(Updated 11/11/2015 to reflect recent employment statistics.) According to the Bureau of Labor Statistics, the unemployment rate for all veterans fell to 4.2 percent in August, a drop from 4.7 percent a month earlier and from 5.6 percent a year ago. The monthly mark hasn’t been that low since May 2008. The figure translates into about 450,000 veterans nationwide looking for work. That estimate was more than 1 million about four years ago and near 700,000 in early 2014.
Here’s some good news to celebrate this Veterans Day: Employers are recognizing the value of hiring veterans. While more than 400,000 veterans nationwide are looking for work, the rate of unemployment among veterans is below that of the overall population.
A study by Payscale indicates the military prepares its men and women well for business in our technological age. The study shows that veterans are most often hired for technology jobs, which isn’t surprising since today’s military depends heavily on technology. The study also noted that businesses may be unaware that the military instills character and personality traits that are valuable to small businesses. Here are just five (of many) traits that make it a smart decision for small businesses to hire veterans.
(Image: via wikimedia commons)
Every veteran has had the experience of being both a leader and a follower, of taking the initiative and also of following the chain of command. That’s invaluable in a small business, where each employee plays several roles. Veterans also excel at establishing and meeting objectives—another important trait in owners, managers and employees of small businesses.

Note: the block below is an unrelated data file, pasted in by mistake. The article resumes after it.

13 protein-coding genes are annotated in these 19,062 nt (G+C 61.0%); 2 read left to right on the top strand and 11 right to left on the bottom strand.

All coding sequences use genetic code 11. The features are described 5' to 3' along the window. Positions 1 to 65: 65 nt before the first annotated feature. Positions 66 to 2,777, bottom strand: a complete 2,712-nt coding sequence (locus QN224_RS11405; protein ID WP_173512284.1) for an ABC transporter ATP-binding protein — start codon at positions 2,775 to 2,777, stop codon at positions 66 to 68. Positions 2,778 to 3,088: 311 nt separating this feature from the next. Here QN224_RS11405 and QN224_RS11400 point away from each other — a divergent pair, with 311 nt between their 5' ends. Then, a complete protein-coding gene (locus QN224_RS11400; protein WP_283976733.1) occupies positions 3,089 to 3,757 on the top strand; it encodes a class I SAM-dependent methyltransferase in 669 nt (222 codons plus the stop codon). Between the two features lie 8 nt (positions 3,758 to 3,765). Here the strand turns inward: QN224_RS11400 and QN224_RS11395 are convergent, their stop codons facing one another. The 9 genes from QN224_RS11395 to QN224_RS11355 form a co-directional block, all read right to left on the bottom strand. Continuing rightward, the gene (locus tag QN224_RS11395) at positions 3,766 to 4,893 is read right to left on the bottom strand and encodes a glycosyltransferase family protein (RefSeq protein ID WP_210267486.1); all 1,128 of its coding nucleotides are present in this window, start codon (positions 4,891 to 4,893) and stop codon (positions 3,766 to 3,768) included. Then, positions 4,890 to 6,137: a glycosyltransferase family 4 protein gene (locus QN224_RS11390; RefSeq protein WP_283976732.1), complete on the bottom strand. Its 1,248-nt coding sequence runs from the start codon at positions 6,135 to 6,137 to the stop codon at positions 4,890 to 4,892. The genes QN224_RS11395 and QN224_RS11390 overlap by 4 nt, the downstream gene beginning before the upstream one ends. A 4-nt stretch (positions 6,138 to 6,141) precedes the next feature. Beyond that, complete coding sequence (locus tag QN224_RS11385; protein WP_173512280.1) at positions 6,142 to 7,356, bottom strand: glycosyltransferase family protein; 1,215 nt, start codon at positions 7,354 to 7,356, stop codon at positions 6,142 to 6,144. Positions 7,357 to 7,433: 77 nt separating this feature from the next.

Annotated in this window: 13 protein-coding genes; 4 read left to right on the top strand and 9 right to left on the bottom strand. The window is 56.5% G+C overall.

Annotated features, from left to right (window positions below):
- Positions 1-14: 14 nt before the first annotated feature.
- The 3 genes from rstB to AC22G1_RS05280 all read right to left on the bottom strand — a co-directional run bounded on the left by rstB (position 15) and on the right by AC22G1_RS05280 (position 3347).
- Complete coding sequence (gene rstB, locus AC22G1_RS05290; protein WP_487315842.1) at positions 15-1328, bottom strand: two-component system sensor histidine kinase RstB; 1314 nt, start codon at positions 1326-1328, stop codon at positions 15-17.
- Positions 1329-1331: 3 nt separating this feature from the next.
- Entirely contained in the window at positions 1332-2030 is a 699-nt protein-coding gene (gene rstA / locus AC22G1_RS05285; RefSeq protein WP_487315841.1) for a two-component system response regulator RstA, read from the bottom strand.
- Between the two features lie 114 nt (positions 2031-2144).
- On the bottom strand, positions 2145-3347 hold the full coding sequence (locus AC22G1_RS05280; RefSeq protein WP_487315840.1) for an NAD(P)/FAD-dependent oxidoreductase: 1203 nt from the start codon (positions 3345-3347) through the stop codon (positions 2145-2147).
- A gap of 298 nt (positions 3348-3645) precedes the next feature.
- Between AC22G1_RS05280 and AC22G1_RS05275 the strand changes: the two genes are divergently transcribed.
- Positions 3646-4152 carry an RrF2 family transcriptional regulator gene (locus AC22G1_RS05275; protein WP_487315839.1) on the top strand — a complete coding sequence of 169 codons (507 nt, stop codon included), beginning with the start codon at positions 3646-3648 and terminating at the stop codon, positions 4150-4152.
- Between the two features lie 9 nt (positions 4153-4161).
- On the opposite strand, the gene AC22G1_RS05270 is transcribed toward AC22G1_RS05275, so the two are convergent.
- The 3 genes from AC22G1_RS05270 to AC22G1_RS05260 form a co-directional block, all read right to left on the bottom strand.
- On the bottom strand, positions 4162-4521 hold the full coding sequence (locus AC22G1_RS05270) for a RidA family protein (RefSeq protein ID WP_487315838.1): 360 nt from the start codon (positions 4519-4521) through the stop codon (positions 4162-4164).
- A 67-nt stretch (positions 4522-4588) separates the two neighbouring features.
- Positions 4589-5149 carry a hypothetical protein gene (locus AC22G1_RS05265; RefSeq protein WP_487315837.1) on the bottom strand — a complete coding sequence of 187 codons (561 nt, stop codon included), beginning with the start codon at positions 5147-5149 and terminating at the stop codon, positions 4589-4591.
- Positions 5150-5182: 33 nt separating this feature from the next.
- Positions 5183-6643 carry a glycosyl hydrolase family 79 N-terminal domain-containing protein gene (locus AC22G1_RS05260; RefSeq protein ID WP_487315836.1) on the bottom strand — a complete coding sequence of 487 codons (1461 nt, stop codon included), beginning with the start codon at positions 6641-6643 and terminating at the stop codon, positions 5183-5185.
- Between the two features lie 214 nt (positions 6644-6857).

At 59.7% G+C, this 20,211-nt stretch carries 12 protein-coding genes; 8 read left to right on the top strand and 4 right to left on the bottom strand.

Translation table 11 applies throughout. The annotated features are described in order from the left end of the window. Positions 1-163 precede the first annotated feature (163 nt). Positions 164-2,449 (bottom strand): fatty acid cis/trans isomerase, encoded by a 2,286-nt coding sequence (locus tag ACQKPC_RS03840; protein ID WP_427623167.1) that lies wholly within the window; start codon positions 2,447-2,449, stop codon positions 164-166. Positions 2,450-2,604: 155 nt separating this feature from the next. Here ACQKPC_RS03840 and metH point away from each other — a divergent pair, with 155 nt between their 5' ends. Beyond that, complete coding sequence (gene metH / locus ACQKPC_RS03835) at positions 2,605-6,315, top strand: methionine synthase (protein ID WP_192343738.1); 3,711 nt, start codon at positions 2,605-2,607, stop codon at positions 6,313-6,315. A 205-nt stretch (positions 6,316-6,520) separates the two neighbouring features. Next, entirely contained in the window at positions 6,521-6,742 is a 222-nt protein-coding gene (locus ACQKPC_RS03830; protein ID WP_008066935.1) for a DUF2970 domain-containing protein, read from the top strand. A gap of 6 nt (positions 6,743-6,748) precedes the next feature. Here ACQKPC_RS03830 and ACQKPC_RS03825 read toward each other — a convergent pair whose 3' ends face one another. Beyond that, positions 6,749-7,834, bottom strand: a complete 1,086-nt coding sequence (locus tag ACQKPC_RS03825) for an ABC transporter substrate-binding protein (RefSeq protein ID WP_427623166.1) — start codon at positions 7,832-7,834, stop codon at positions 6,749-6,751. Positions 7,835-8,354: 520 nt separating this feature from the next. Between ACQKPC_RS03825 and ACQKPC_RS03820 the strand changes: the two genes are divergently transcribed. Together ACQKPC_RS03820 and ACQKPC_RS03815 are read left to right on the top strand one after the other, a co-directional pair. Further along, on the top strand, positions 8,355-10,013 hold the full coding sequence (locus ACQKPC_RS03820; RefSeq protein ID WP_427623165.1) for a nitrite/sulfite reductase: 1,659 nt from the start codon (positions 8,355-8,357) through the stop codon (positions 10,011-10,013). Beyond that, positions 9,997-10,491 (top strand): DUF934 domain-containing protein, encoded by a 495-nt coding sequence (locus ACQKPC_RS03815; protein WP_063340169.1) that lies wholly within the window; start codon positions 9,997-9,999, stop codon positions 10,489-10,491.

2. Control under pressure
(Photo: on Flickr via Marines)
Running a small business requires functioning well under pressure. That’s a skill most people have to learn, and most veterans have the equivalent of PhDs when it comes to performing under stress. They’re prepared to react well to the unexpected and to make good decisions in high-pressure, uncertain situations.
3. Teamwork and dedication
(Image: on Flickr via The National Guard)
From their first day in boot camp, veterans learn the value of teamwork for solving problems and meeting goals. Though no longer on active duty, veterans will remain solid team players by following respectfully and leading by example.
(Photo: via wikimedia commons)
Teamwork and trust are possible only with integrity—service members have to be sure they can depend on one another to carry out their assignments. Doing the right thing is just as important in business as it is in battle. Integrity is the foundation of powerful relationships with clients, employees and your community.
(Photo: via wikimedia commons)
Thanks to the chain of command, military men and women have been trained to set and follow goals. They know what happens to individuals who set and meet their goals—they’re promoted. As a result, veterans understand better then most that if you want to strive for upward promotion and success you need to set goals.
(Also contributing to this post were David Hollerith and Bill Hudgins.)
(Featured Photo: via wikimedia commons)